This blog post is a substitute of a blog post I wrote one week ago, called ‘taking responsibility – our travel miles and behavior’. What I literally wrote in this blog post was:
“Inspired by all the churches and mosques we’ve seen, we feel the urge to confess in what other ways we travelled during this trip.”
And further on, “since we admit we are no angels, but instead are better classified as sinful mortals, we like to spill our guts and share our ‘fossil-energy-sins’, in the hope we will be forgiven, not in the least place by ourselves.”
Very heavy stuff: written down in a way you could assume we were ‘joking’. But as we all know, in every joke there’s a grain of truth. And that truth isn’t funny. It might even be the single most serious problem related to sustainability and we fell into the trap.
This trap is called GUILT. Yes, it is better to put GUILT into capitals, for that’s how heavy it is. GUILT is the most counterproductive source of energy that we have come to know. And in our trip GUILT travelled along on quite some stretches. It was present during discussions about ‘how to travel back’ (also read Marijn’s blogpost about this struggle) and drove along when we would arrange other forms of transport. It made shopping experiences tense, for we would struggle not to end up with plastic bags and felt awkward buying bottled water.
Anyone with ideas about a better future, whether it is in healthcare, social housing or financial markets, is prone to the GUILT-TRAP, for we can always take more responsibility. Our own guilt-trap had to do with CO2. We could have cycled the whole stretch. We could have filtered our water all the time. We could have refused all the plastic bags that people kept offering us. We could have been perfect.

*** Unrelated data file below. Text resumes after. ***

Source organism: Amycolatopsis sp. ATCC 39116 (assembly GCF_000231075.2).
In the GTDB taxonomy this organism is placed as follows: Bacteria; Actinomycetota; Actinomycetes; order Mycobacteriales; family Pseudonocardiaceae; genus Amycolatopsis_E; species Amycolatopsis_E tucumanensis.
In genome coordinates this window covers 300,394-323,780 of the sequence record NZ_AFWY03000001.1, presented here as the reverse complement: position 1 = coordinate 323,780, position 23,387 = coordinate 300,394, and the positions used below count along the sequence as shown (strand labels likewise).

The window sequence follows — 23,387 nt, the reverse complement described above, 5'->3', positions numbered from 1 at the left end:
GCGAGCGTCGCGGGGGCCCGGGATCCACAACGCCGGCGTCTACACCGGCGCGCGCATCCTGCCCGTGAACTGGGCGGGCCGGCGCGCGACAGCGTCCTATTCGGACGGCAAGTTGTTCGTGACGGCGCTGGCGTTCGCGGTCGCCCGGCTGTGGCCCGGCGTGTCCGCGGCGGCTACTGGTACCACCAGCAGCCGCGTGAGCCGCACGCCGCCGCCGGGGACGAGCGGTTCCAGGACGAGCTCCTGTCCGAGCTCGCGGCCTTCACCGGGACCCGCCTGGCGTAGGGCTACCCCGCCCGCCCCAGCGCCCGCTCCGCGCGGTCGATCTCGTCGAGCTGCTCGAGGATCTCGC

Yeah, right. Here’s where a shrink would say, do you hear what you’re saying? So you think you can be perfect? You could have emitted ‘0’ CO2 in a society that is designed to use fossil fuels in the best way possible? You could have cycled on in tunnels hardly safe for cars, in cities so polluted you wouldn’t want your dog to come with you for a walk, on stretches so hot your body would constantly need water to cool down?
No shrink needed
Without a shrink, with some help of people that are close to us, we came to the conclusion that indeed, it’s absurd to think we could have been perfect. And we also realized how insanely counter-productive it is to feel guilty about traveling by car, bus, metro, boat or plane during some stretches. Guilty for not filtering. Guilty for accepting plastic bags and buying bottled water and juice.
We realized that the moments we let guilt determine what would happen during the trip, it would suck all the energy out, it would be a source of arguments and make us feel miserable.
For the love of it
The opposite of guilt is love: love for nature, the planet and each other. We loved to experiment with filtering water, living on little energy and cycling in weather that tested our body. We loved to climb passes that made us feel physically high and feel on top of it.
‘Power based on love is a thousand times more effective, than power based on fear’ (Mahatma Gandhi)
And now that we’re back, we love to take responsibility to share what we’ve learned and spread the enthusiasm. Cycling across the world is a great way to get away from it all and find new sources of love! And if you find that love, you’ll surely cross Energy Borders!